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Future Animojis, Memoji may be generated from your photo

Future Animoji’s and Memoji could be generated from your photo, according to a new patent (number 10,452,896) from Apple. The filing is for a “technique for creating an avatar from image data.”

Animojis allow a user to choose an avatar (e.g., a puppet) to represent themselves. The animoji can move and talk as if it were a video of the user. Animojis enable users to create personalized versions of emojis in a fun and creative way, and Memoji is the name used for iOS 12’s personalized “Animoji” characters that can be created and customized right within Messages by choosing from a set of inclusive and diverse characteristics to form a unique personality. 

In the patent filing, Apple says that users of computing environments may desire to use avatars that look like caricaturized versions of themselves. The avatars would retain a cartoonish element but would resemble the users’ own appearance. Apple says that noo known avatar generator can generate avatars in an automated fashion to represent a computer user’s own appearance, so the tech giant wants to change this.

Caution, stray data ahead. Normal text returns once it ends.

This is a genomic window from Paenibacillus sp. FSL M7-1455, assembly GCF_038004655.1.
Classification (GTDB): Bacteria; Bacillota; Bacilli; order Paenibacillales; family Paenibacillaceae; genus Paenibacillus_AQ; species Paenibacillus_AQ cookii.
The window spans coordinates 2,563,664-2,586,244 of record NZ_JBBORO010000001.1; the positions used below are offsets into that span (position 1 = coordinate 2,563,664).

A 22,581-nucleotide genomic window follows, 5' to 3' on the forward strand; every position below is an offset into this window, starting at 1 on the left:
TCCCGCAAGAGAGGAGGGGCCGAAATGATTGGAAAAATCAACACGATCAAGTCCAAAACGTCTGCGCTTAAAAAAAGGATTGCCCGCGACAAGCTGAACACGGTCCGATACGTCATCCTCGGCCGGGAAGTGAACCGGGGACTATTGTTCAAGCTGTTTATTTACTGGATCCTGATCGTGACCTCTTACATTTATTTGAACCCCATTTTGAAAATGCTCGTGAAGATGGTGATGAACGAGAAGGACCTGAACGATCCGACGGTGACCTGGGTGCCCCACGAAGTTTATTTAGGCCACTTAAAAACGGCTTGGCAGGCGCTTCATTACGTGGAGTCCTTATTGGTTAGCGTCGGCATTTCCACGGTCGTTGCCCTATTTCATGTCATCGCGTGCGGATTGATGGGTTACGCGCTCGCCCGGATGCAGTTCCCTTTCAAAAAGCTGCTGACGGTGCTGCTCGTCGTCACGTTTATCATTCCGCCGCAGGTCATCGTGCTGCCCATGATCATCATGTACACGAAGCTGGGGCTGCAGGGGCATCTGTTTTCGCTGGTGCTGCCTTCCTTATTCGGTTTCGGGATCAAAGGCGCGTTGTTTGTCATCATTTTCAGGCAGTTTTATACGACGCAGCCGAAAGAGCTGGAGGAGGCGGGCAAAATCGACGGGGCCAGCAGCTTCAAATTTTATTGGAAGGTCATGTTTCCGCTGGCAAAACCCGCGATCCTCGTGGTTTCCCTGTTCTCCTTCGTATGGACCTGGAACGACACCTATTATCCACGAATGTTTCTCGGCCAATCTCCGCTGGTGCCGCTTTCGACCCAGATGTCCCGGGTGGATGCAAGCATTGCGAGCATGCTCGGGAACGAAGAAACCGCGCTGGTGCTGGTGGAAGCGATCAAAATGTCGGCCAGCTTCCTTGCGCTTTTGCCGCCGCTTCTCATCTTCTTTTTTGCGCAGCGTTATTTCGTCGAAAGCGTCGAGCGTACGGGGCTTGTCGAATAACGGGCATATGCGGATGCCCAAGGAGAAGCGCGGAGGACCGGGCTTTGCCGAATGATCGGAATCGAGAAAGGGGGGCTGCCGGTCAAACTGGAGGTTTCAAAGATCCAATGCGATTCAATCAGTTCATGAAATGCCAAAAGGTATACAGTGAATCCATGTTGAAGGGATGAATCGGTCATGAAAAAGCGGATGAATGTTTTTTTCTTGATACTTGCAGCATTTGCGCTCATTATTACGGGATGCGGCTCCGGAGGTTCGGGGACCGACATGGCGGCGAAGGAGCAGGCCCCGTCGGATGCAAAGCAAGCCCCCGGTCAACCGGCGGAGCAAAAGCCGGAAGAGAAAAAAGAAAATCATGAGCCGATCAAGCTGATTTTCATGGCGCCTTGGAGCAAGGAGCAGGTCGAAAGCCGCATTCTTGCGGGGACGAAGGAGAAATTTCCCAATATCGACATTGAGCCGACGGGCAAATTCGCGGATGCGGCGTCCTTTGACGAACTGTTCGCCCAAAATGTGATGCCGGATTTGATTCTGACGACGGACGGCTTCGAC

Here’s Apple’s summary of the invention: “Techniques are disclosed for creating avatars from image data of a person. According to these techniques, spatial facial attributes of a subject may be measured from an image representing the subject. The measured facial attributes may be matching to a three-dimensional avatar template. Other attributes of the subject may be identified, such as hair type, hair color, eye color, skin color and the like. 

“For hair type, hair may be generated for the avatar by measuring spatial locations of hair of the subject and the measured hair locations may be compared to locations of hair represented by a plurality of hair templates. A matching hair template may be selected from the plurality of hair templates, which may be used in generating the avatar. An avatar may be generated from the matching avatar template, which may be deformed according to the measured spatial facial attributes, and from the other attributes.”

Dennis Sellers
the authorDennis Sellers
Dennis Sellers is the editor/publisher of Apple World Today. He’s been an “Apple journalist” since 1995 (starting with the first big Apple news site, MacCentral). He loves to read, run, play sports, and watch movies.